Life in Belarus cannot be called ‘normal’

Life in Belarus cannot be called ‘normal’

Life in Belarus cannot be called ‘normal’

Belarus is one of a few countries that refuses from radical restrictive measures during the pandemic of covid-19. Lukashenka’s main claim is that the virus does not pose such a major threat as other countries describe. One cannot compare 22.973 confirmed cases (+921 in the last 24h) and 131 death (+5)[1] to Spain or Italy even though the rapid increase in confirmed cases demonstrates that Belarus is still to experience the peak of the pandemic. On the other hand, the President appeals to reality and emphasizes that for example alcoholism kills much more people than the corona virus. That is why Lukashenka appeals to self-consciousness and asks vulnerable and possibly infected people to stay home while the rest are free to continue living their ‘normal’ life.

However, life in Belarus cannot be called ‘normal’ because society is divided into two groups. One believes that the virus does not pose any threat to their lives while the second claims that the government does not tell the full truth to people and should switch to restrictive measures. They have organized Bycivod-19 support group that unites civil society to help medical personnel by providing necessary protection where the government cannot. Activists have fear that Lukashenka underestimates the problem while Belarus is not ready to face it due to the unpreparedness. They also doubt the correctness of provided data because conducted number of tests is limited to people with evident symptoms of covid-19.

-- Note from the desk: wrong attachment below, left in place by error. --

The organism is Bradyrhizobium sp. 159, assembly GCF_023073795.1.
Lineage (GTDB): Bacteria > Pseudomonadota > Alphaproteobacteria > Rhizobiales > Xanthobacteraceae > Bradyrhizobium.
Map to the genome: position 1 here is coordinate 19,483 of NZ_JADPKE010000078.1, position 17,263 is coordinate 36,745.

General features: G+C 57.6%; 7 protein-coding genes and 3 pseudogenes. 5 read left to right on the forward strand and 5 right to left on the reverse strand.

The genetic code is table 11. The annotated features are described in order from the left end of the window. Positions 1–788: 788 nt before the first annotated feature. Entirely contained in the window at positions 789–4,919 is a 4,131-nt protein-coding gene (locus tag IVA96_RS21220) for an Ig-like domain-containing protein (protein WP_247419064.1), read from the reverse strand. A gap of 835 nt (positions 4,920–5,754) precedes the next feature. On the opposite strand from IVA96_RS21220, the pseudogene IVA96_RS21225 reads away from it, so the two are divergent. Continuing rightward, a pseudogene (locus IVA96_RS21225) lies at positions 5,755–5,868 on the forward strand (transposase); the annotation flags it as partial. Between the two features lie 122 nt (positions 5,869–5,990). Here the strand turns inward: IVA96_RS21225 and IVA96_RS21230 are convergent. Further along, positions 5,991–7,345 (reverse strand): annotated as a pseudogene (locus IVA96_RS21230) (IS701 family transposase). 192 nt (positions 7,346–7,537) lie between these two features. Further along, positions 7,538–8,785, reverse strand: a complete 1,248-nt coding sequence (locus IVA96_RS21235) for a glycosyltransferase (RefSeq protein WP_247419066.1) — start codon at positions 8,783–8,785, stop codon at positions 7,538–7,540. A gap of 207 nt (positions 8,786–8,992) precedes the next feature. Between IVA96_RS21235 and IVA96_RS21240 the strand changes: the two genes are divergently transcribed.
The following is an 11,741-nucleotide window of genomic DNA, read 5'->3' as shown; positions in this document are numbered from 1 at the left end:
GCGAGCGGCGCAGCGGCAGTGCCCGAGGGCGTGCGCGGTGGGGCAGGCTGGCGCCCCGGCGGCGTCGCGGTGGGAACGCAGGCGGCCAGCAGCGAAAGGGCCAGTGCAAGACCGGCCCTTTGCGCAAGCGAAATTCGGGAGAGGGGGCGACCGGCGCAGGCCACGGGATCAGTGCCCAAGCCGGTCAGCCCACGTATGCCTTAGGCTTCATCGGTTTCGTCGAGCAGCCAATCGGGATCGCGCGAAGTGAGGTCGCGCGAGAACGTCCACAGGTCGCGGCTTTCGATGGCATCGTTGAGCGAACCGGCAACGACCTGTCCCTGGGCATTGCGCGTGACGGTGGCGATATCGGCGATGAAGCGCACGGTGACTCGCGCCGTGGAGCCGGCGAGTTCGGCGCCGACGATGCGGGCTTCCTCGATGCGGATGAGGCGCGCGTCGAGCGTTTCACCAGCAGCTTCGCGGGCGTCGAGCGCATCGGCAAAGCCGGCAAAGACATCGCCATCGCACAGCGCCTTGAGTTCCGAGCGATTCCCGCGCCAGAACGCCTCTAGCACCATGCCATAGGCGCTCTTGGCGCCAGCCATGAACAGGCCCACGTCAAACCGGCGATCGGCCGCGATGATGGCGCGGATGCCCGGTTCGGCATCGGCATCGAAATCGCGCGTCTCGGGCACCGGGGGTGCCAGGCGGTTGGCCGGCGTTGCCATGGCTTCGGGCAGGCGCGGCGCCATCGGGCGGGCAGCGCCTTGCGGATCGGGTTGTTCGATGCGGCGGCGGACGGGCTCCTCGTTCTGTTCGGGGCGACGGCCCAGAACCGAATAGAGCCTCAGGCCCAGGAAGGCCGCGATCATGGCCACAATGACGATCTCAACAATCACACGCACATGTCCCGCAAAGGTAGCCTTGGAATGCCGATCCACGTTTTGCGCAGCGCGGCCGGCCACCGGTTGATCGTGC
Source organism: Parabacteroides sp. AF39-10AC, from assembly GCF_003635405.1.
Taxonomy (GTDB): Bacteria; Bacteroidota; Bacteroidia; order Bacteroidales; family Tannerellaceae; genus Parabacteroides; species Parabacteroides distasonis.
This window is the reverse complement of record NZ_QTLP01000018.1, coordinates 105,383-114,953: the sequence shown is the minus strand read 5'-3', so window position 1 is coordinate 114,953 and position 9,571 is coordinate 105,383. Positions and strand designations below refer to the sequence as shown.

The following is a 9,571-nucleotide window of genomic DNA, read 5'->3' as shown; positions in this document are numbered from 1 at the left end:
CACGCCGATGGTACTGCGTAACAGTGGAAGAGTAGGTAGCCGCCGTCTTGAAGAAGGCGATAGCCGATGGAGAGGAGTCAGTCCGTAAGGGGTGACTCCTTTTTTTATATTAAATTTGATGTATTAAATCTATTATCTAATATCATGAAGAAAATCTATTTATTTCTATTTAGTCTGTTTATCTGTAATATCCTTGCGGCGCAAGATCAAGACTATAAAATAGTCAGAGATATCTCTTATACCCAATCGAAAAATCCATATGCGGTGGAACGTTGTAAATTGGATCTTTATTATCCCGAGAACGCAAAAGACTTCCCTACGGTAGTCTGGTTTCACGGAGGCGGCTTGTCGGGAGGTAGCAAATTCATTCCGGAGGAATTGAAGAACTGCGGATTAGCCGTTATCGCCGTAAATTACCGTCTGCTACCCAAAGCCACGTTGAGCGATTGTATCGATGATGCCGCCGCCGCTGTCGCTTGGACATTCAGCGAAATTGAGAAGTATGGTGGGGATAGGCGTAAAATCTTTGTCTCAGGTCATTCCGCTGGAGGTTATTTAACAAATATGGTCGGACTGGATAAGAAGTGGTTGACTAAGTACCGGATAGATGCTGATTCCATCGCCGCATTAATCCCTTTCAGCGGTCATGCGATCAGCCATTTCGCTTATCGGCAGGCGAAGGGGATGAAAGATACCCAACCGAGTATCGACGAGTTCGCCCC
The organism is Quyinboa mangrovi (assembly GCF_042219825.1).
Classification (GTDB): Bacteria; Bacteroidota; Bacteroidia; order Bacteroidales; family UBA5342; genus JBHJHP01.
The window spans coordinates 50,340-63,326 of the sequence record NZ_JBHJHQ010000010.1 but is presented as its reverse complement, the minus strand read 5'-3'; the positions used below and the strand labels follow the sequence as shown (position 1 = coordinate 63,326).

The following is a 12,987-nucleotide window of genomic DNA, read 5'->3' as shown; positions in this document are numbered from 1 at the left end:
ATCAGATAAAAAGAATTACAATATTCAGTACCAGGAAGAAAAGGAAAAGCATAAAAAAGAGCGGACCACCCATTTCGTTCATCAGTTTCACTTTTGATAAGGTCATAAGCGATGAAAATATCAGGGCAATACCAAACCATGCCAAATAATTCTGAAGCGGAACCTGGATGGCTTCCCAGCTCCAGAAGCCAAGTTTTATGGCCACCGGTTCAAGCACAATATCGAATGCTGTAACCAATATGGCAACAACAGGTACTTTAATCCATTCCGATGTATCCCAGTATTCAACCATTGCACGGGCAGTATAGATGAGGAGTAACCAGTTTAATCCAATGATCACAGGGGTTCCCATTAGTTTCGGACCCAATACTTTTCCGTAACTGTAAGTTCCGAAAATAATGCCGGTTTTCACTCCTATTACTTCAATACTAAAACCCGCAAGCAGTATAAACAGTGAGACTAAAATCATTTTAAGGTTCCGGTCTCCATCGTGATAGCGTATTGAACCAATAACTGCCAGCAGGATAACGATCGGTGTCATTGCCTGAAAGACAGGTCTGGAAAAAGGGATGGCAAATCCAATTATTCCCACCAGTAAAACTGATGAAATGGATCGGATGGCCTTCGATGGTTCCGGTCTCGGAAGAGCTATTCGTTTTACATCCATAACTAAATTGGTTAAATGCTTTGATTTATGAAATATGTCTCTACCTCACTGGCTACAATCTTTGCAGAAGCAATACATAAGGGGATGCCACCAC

The decision of self-confinement resulted in the closure of many small businesses. The private sector struggles from the pandemic while governmental services work in their normal regime. People are puzzled because they do not know what to expect based on the experience of other countries and whether to believe official information provided by the government. Consequently, the situation in the country remains unstable while no one is able to predict how it develops in the future.

 

References:

https://www.dw.com/ru/лукашенко-о-коронавирусе-психозе-и-боге-или-кто-помогает-медикам-в-беларуси-dw-новости-200420/av-53192688

https://www.dw.com/ru/действительно-ли-лукашенко-не-боится-коронавируса-и-что-скрывают-в-беларуси-dw-новости-030420/av-53009922

https://www.dw.com/ru/почему-в-беларуси-не-принимают-жестких-мер-в-борьбе-с-коронавирусом/a-52953465

[1] Data on the 11th of May

K. Khomyk

Khrystyna Khomyk has two master's degrees in political science from Friedrich Schiller University and the Kyiv-Mohyla Academy. She is particularly interested in relations between the EU and Eastern Partnership and Security and Defence policy. Now she is dealing with these two issues in the European Parliament.

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